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1960s Handbook – The Graduate


The Graduate, a landmark satirical movie that premiered in 1967, concerns Ben Braddock (Dustin Hoffman), a recent college graduate who loses his virginity to his father’s business partner’s wife (Anne Bancroft) then falls in love with the couple’s daughter (Katharine Ross). Directed by Mike Nichols and with pitch-perfect dialogue by Buck Henry, the film struck a chord with youthful audiences, who related both to Ben’s disillusionment with his parents’ materialism and his inability to conceive of an alternative. Many reviews praised The Graduate for its sophisticated blend of irreverence and poignancy, and more than a few critics declared it a turning point in American cinema.

Bancroft played the role of Mrs. Robinson with such obvious glee that the character’s predatory behavior received more attention than the interior melancholy that prompted it. Reactions varied depending on the reviewer and the publication — Playboy magazine, for instance, applauded Mrs. Robinson for doing Ben the favor of seducing him, and the movie itself for providing the “funniest moments of anguish ever filmed to commemorate the decline and fall of a boy’s burdensome virginity.”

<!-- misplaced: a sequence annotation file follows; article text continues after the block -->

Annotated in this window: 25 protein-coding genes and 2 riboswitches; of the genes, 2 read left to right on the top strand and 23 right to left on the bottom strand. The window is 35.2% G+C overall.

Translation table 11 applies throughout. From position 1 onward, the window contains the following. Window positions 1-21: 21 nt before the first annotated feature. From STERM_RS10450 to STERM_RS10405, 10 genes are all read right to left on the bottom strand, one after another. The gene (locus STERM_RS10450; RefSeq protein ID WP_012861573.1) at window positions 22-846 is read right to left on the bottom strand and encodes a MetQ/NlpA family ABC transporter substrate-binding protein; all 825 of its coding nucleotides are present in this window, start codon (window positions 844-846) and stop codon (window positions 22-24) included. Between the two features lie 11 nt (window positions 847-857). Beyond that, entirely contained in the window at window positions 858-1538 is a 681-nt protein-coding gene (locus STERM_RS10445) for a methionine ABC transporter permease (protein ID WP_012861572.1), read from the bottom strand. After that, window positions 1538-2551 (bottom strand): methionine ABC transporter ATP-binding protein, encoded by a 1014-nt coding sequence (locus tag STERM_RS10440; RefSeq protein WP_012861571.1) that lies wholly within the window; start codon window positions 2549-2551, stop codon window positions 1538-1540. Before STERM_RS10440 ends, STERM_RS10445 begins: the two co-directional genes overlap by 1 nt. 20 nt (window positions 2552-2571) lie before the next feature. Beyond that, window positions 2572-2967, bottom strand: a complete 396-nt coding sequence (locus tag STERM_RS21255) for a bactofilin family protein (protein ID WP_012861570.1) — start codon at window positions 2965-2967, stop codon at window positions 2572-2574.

The Graduate‘s two most famous lines are short and to the point. The first is one adult’s single-word advice about where the future lies: “Plastics.” Ben, framed by the crook of Mrs. Robinson’s bent knee, plaintively utters the second: “You’re trying to seduce me, Mrs. Robinson. (Beat.) Aren’t you?”

Hoffman was reportedly paid $17,000 to co-star in The Graduate, which became by far the highest-grossing U.S. film produced in 1967. (Adjusted for inflation, The Graduate still ranks among the top-25 moneymakers of all time in the U.S.) The film was nominated for seven Academy Awards, but only Nichols took home an Oscar, for Best Director.

Two songs of the folk-rock duo Simon and Garfunkel, “The Sound of Silence” and “Mrs. Robinson,” figure prominently in The Graduate, although neither was written for the movie. “The Sound of Silence” had already been a chart-topping hit, and the tuneful, nostalgia-tinged “Mrs. Robinson,” was originally titled “Mrs. Roosevelt” — for Eleanor, the former First Lady. According to Peter Bart in a 2005 Variety article, Simon played a few notes for Nichols of a song he’d written about the era of Mrs. Roosevelt and Joe DiMaggio, but said that it wasn’t for the movie. Nichols said he told Simon, “It’s now about Mrs. Robinson, not Mrs. Roosevelt,” an observation that clearly resonated not only with Simon but also with millions of fans.

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